Universal access: Refers to reasonable telecommunication access for all. Includes universal service for those that can afford individual telephone service and widespread provision of public telephones within a reasonable distance of others.

USO: Universal service obligations. Requirements that governments place on operators to offer service in all areas, regardless of economic feasibility. Universal Service refers to availability, non-discriminatory access and wide-spread affordability of telephone service. The level of universal service is statistically measured as the percentage of households with a telephone.

UTRA: UMTS Terrestrial Radio Access. The European third-generation mobile standard ETSI has agreed on which draws upon both W-CDMA and TDMA-CDMA proposals.

VXML: Voice eXtensible Markup Language. A new standard under development that uses voice to browse the Web.

VDSL: Very-high-data-rate digital subscriber line. (ITU-T G.993.1). The fastest version of DSL that can handle speeds up to 52 Mbit/s over very short distances. Often used to branch out from fibre connections inside apartment buildings.

VoIP: Voice over IP. A generic term used to describe the techniques used to carry voice traffic over IP (see also IP telephony and Voice over broadband).

VPN: Virtual private network. A method of encrypting a connection over the Internet. VPNs are used extensively in business to allow employees to access private networks at the office from remote locations. VPNs are especially useful for sending sensitive data.

WAP: Wireless Application Protocol. A license-free protocol for wireless communication that enables the creation of mobile telephone services and the reading of Internet pages from a mobile phone, thus being the mobile equivalent of HTTP (HyperText Transfer Protocol).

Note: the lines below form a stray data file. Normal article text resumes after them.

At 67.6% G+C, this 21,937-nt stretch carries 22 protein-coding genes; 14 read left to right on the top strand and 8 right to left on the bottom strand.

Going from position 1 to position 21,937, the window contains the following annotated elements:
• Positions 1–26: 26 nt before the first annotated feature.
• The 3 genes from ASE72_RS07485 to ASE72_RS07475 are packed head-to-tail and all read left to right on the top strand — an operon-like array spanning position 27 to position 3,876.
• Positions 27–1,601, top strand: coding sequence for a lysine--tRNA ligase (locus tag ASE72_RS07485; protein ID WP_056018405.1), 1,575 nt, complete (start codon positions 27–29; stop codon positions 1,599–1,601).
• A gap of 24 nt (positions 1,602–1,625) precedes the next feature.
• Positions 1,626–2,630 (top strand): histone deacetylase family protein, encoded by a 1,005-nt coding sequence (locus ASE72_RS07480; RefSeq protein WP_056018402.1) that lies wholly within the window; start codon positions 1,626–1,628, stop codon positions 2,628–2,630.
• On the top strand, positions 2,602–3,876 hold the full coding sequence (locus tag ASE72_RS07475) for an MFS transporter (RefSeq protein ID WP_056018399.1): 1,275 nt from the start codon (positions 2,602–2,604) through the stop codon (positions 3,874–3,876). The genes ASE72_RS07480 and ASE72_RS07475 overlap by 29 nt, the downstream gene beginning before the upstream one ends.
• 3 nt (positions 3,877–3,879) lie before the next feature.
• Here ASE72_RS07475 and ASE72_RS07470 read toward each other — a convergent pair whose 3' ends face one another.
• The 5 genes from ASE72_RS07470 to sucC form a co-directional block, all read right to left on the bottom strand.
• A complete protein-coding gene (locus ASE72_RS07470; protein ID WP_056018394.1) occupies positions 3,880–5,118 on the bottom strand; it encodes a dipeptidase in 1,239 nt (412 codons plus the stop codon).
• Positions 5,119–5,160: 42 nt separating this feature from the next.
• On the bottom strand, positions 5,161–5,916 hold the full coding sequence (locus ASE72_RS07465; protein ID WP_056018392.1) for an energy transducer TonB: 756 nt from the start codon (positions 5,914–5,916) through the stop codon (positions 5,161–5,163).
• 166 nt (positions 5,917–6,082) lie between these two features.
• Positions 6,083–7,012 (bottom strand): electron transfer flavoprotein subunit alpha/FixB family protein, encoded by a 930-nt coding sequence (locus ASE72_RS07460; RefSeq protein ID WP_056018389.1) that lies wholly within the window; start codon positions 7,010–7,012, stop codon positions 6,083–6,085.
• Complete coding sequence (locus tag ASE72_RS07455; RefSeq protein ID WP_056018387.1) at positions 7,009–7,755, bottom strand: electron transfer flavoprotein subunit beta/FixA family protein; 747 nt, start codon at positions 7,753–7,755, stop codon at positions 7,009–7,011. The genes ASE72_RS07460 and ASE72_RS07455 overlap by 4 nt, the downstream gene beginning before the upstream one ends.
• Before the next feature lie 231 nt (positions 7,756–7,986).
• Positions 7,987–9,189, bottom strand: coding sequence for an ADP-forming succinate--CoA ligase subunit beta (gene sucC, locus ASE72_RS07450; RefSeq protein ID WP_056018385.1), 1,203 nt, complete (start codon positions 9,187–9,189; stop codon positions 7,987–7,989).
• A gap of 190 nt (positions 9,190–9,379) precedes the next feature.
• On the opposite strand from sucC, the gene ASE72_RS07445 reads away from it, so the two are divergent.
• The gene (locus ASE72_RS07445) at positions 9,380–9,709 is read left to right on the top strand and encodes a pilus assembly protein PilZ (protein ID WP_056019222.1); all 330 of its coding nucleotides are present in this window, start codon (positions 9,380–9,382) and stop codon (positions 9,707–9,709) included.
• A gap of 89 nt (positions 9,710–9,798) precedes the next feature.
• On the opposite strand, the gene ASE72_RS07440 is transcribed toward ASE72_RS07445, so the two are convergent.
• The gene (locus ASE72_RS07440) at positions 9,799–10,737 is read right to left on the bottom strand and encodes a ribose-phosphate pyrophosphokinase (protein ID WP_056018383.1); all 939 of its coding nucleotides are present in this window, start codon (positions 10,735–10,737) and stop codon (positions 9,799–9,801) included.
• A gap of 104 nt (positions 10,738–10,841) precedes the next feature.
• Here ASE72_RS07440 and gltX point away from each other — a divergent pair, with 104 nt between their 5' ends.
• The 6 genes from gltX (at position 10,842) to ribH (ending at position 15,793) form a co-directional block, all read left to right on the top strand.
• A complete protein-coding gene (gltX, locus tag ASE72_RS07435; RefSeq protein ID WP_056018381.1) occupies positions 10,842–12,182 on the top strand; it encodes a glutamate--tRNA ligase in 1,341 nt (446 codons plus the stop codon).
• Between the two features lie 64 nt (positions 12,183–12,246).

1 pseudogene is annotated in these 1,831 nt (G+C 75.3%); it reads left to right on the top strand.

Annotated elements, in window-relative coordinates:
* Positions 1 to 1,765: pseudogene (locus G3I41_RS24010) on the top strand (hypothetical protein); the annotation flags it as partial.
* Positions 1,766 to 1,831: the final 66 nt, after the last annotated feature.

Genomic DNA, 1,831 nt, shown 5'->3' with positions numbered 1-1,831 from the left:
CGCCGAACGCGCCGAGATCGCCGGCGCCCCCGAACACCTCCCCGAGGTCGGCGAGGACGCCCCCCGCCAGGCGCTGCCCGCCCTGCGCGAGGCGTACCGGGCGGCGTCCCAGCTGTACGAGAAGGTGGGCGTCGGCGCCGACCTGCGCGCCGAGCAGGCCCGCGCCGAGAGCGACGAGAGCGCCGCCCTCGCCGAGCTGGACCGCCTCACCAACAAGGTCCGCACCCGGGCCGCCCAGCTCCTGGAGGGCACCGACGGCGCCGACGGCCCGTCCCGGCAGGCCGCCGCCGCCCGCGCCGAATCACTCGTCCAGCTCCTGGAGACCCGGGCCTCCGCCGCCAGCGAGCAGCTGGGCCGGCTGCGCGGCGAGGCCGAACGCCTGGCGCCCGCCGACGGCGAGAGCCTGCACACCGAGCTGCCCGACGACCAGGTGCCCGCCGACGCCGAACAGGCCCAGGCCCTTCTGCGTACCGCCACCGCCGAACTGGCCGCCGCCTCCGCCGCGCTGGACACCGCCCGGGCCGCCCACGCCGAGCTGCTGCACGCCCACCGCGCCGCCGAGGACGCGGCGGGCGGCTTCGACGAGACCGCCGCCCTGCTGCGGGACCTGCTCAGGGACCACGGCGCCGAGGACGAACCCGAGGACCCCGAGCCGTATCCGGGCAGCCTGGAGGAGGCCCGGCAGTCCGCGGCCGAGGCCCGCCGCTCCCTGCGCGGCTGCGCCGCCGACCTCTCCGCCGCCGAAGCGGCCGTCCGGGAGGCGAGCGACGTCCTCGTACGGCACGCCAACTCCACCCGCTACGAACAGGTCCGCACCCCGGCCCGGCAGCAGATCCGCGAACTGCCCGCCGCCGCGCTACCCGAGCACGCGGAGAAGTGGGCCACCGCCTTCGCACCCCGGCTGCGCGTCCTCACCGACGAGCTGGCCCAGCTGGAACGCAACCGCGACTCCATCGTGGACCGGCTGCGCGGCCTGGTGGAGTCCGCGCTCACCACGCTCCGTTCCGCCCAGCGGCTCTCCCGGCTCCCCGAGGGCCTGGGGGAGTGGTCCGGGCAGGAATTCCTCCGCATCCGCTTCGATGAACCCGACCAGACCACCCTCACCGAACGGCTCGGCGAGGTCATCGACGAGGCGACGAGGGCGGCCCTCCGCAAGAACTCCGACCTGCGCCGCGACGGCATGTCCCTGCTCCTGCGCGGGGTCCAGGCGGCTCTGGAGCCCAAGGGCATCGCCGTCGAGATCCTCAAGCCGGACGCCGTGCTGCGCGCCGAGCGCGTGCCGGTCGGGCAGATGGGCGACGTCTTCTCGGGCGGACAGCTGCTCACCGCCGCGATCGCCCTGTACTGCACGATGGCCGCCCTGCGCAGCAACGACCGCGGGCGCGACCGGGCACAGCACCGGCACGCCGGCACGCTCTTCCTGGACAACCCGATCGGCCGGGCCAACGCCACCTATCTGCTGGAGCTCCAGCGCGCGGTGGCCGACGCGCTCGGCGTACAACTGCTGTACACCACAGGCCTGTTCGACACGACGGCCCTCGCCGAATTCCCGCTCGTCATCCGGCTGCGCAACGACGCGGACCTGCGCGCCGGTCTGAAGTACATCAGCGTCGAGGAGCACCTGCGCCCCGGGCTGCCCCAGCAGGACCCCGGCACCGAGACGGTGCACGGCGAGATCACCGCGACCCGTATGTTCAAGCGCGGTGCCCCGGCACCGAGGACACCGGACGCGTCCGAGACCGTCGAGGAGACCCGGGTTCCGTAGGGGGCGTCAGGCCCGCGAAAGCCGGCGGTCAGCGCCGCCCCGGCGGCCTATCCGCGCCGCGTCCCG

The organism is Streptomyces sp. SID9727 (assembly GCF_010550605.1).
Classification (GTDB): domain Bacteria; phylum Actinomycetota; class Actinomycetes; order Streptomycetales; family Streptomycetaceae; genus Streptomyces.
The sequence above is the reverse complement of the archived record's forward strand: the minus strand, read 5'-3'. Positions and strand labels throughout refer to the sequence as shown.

W3C: World Wide Web Consortium. W3C was created in October 1994 to lead the World Wide Web to its full potential by developing common protocols that promote its evolution and ensure its interoperability. See

W-CDMA: Wideband Code Division Multiple Access. (see CDMA) A third-generation mobile standard under the IMT 2000 banner, first deployed in Japan. Known as UMTS in Europe. See also CDMA.

WDM: Wave division multiplexing. Technology that allows multiple data streams to travel simultaneously over the same fibre optic cable by separating each stream into its own wavelength of light.

Wi-Fi: Wireless fidelity. A mark of interoperability among devices adhering to the 802.11b specification for Wireless LANs from the Institute of Electrical and Electronics Engineers (IEEE). However, the term Wi Fi is sometimes mistakenly used as a generic term for wireless LAN.

WiMAX: Fixed wireless standard IEEE 802.16 that allows for long-range wireless communication at 70 Mbit/s over 50 kilometres. It can be used as a backbone Internet connection to rural areas.

Wireless: Generic term for mobile communication services which do not use fixed-line networks for direct access to the subscriber.

Wireless Spectrum: A finite and invisible infrastructure over which all wireless transmissions travel

WLAN: Wireless local area network. Also known as Wireless LAN. A wireless network whereby a user can connect to a local area network (LAN) through a wireless (radio) connection, as an alternative to a wired local area network. The most popular standard for wireless LANs is the IEEE 802.11 series.

WLL: Wireless local loop. Typically a phone network that relies on wireless technologies to provide the last kilometre connection between the telecommunication central office and the end-user.

WSIS: The United Nations World Summit on the Information Society. The first phase of WSIS will take place in Geneva (hosted by the Government of Switzerland) from 10 to 12 December 2003. The second phase will take place in Tunis (hosted by the Government of Tunisia), from 16 to 18 November 2005. For more information see:

WTO: World Trade Organization. See

WWW: World Wide Web.(1) Technically refers to the hypertext servers (HTTP servers) which are the servers that allow text, graphics, and sound files to be mixed together. (2) Loosely refers to all types of resources that can be accessed.

xDSL: While DSL stands for digital subscriber line, xDSL is the general representation for various types of digital subscriber line technology, such as ADSL, SHDSL, and VDSL. See ADSL, SHDSL, VDSL.